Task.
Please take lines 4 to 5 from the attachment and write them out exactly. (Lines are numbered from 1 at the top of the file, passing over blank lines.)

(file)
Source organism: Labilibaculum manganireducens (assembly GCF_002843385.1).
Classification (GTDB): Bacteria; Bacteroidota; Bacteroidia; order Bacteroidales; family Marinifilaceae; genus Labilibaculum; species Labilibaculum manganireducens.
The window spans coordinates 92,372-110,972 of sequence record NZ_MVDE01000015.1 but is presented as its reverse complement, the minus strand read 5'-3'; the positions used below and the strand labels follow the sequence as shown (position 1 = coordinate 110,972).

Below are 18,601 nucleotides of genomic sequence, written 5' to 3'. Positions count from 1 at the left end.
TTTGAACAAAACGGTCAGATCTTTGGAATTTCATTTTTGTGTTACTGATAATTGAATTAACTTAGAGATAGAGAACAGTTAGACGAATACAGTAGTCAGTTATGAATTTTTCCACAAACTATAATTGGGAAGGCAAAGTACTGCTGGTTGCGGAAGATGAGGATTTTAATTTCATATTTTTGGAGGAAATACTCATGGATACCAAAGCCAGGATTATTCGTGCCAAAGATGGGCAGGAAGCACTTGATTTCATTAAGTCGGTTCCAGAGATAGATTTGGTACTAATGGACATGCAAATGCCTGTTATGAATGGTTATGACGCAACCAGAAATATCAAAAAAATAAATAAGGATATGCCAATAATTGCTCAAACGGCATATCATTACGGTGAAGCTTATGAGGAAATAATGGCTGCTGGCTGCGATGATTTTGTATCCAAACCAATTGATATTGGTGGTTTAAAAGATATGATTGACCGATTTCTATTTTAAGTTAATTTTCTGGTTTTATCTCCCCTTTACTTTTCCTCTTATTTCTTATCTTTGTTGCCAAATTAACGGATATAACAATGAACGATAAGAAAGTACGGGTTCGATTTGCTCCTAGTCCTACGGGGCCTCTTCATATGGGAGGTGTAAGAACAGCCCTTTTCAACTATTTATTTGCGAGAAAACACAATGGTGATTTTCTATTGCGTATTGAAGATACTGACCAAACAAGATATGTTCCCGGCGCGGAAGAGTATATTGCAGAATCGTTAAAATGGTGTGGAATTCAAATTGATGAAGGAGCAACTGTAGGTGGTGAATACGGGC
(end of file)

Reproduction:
Below are 18,601 nucleotides of genomic sequence, written 5' to 3'. Positions count from 1 at the left end.
TTTGAACAAAACGGTCAGATCTTTGGAATTTCATTTTTGTGTTACTGATAATTGAATTAACTTAGAGATAGAGAACAGTTAGACGAATACAGTAGTCAGTTATGAATTTTTCCACAAACTATAATTGGGAAGGCAAAGTACTGCTGGTTGCGGAAGATGAGGATTTTAATTTCATATTTTTGGAGGAAATACTCATGGATACCAAAGCCAGGATTATTCGTGCCAAAGATGGGCAGGAAGCACTTGATTTCATTAAGTCGGTTCCAGAGATAGATTTGGTACTAATGGACATGCAAATGCCTGTTATGAATGGTTATGACGCAACCAGAAATATCAAAAAAATAAATAAGGATATGCCAATAATTGCTCAAACGGCATATCATTACGGTGAAGCTTATGAGGAAATAATGGCTGCTGGCTGCGATGATTTTGTATCCAAACCAATTGATATTGGTGGTTTAAAAGATATGATTGACCGATTTCTATTTTAAGTTAATTTTCTGGTTTTATCTCCCCTTTACTTTTCCTCTTATTTCTTATCTTTGTTGCCAAATTAACGGATATAACAATGAACGATAAGAAAGTACGGGTTCGATTTGCTCCTAGTCCTACGGGGCCTCTTCATATGGGAGGTGTAAGAACAGCCCTTTTCAACTATTTATTTGCGAGAAAACACAATGGTGATTTTCTATTGCGTATTGAAGATACTGACCAAACAAGATATGTTCCCGGCGCGGAAGAGTATATTGCAGAATCGTTAAAATGGTGTGGAATTCAAATTGATGAAGGAGCAACTGTAGGTGGTGAATACGGGC